Do I miss ‘home’ back in the States?  Not really.  I do miss my family and some close friends though.  Some days more than others.  But I’m very happy here in the Philippines and my resolve is as intact as it ever was.  I was asked about a week ago, “Are you sure you don’t have any doubts about deciding to live here?, now that you’re out in the jungle and everything??”  “Nope,” I replied, “..if anything I’m all the more sure that this was one of the best decisions I’ve ever made.”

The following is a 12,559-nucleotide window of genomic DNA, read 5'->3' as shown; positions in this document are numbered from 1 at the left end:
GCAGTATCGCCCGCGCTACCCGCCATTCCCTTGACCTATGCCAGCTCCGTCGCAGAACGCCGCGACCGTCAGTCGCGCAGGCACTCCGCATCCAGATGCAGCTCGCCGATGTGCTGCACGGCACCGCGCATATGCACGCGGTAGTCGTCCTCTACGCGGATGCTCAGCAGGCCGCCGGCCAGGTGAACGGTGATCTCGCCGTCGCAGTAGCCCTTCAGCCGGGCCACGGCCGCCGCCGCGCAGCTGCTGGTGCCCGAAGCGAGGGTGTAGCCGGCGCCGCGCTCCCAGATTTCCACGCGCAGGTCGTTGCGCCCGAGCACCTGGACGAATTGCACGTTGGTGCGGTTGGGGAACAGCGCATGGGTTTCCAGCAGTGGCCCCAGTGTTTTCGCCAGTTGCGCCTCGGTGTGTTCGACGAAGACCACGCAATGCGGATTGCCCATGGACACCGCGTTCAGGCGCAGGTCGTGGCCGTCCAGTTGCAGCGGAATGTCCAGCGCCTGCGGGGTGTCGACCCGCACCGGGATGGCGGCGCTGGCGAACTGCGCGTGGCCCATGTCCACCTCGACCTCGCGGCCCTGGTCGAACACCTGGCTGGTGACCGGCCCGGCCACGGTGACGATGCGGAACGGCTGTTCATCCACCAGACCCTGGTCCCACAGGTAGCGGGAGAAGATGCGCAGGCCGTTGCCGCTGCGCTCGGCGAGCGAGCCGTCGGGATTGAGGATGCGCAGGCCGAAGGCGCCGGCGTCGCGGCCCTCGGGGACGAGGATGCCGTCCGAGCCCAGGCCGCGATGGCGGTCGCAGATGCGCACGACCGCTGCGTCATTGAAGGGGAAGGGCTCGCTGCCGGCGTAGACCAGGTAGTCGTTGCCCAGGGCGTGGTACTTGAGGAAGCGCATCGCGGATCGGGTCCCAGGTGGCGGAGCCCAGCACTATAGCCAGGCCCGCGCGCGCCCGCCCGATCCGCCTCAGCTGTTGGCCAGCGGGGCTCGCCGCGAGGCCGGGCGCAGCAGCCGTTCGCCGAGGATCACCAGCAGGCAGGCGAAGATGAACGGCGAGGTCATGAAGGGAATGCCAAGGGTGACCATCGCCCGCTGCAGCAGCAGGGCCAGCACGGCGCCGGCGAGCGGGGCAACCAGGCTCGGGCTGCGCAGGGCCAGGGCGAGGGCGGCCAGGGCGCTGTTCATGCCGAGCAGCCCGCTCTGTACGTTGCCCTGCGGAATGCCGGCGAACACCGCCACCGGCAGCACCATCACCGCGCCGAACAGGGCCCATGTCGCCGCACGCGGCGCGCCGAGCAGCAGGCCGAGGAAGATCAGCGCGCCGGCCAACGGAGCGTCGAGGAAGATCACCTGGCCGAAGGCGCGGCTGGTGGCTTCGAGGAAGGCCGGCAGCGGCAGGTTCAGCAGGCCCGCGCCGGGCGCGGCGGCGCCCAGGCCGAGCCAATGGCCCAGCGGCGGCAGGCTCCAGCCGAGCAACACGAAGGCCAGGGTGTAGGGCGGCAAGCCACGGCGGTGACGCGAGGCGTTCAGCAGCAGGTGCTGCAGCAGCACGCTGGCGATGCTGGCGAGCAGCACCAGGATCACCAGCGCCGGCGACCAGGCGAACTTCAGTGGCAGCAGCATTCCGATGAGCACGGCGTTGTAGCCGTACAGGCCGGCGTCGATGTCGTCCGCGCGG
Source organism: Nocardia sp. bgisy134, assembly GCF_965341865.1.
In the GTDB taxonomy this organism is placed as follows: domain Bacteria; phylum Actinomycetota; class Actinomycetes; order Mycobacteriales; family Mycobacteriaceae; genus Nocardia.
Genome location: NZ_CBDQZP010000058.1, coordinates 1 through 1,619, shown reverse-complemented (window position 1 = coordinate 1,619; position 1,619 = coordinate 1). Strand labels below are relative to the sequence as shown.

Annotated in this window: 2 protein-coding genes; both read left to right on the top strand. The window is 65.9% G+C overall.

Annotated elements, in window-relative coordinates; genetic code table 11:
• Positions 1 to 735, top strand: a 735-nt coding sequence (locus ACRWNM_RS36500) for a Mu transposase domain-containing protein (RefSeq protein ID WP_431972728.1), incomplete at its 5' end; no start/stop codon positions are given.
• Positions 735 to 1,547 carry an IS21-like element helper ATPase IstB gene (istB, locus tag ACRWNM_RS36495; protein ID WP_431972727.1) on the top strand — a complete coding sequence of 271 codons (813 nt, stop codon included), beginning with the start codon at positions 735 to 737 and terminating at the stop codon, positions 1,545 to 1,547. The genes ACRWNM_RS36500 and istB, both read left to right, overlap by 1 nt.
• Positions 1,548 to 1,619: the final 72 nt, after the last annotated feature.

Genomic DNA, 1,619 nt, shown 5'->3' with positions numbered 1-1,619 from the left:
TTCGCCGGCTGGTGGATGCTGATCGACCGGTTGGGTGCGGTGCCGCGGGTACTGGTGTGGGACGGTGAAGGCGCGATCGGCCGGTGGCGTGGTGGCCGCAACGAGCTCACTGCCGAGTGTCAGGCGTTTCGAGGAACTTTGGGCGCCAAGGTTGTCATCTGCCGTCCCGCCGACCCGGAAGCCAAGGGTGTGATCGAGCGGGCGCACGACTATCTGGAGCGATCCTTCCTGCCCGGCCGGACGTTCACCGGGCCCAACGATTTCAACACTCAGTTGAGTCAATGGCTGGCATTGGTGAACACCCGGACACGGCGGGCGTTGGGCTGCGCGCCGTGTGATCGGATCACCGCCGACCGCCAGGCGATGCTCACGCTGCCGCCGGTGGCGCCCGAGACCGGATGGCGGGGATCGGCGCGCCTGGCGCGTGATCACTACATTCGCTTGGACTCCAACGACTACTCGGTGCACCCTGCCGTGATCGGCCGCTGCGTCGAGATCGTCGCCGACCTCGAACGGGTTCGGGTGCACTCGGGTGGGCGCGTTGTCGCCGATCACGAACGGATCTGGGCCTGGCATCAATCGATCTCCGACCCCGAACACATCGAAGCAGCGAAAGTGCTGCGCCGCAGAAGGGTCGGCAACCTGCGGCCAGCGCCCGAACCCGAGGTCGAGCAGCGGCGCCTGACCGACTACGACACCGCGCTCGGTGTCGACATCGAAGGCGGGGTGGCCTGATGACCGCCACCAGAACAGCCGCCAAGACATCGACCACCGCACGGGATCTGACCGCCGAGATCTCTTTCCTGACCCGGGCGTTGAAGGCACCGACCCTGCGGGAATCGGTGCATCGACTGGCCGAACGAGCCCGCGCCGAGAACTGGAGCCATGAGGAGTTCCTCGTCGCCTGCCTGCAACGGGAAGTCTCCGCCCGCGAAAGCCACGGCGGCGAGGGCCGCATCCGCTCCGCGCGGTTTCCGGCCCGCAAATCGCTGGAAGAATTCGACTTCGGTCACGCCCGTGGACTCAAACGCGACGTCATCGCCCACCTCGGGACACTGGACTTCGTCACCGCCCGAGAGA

A few months ago I went to Chicago Joe’s during the daytime to catch a boxing match on the big screen between the local hero, Manny ‘Pacman’ Pacquiao and Mexico’s favorite, Juan Manuel Marquez.  The fight took place in Las Vegas, Nevada.  So, before the fight.. there I was.  In the Philippines ready to watch a bout between the local Philippine hero-demigod of boxing and his arch-rival from Mexico.  Now, I’m a Hispanic who was born and raised in the US.  My ex-wife was from Mexico.  I have a lot of good memories from Mexico so.. I was a bit torn even up to the beginning of the fight as to who to root for.  I finally decided to go with Manny.  But before the fight began, in order to properly represent and give homage, the national anthems from all three nations; Mexico, Philippines and the US were sung prior to the fight.  I was busy making progress on my burrito I’d ordered during the first two anthems and then got up for some napkins.  When I heard the Star Spangled Banner begin.. it stopped me dead in my tracks.